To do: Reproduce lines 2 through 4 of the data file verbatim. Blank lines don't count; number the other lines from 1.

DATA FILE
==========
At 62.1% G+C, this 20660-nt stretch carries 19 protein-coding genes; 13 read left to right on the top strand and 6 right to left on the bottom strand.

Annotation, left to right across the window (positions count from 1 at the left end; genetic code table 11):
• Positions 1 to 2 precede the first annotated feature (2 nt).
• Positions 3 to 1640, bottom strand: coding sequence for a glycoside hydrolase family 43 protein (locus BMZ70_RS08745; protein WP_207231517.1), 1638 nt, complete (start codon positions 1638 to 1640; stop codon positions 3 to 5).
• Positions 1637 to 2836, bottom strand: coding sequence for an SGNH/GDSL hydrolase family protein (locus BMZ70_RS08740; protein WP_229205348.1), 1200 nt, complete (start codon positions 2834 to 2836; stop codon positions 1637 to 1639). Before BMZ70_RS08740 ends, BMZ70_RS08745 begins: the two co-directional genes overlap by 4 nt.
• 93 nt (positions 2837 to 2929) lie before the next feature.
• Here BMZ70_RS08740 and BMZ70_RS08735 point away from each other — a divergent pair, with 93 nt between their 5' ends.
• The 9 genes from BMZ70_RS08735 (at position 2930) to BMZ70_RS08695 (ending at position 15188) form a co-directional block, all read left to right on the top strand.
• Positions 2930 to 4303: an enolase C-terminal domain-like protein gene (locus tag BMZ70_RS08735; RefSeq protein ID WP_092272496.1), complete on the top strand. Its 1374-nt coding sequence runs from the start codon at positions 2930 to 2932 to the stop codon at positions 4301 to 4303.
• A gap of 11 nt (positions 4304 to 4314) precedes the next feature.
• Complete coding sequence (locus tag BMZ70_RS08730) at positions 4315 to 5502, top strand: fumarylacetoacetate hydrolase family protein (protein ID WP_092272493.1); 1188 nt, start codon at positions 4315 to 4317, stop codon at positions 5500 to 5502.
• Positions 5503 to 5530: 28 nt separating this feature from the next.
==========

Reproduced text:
Annotation, left to right across the window (positions count from 1 at the left end; genetic code table 11):
• Positions 1 to 2 precede the first annotated feature (2 nt).
• Positions 3 to 1640, bottom strand: coding sequence for a glycoside hydrolase family 43 protein (locus BMZ70_RS08745; protein WP_207231517.1), 1638 nt, complete (start codon positions 1638 to 1640; stop codon positions 3 to 5).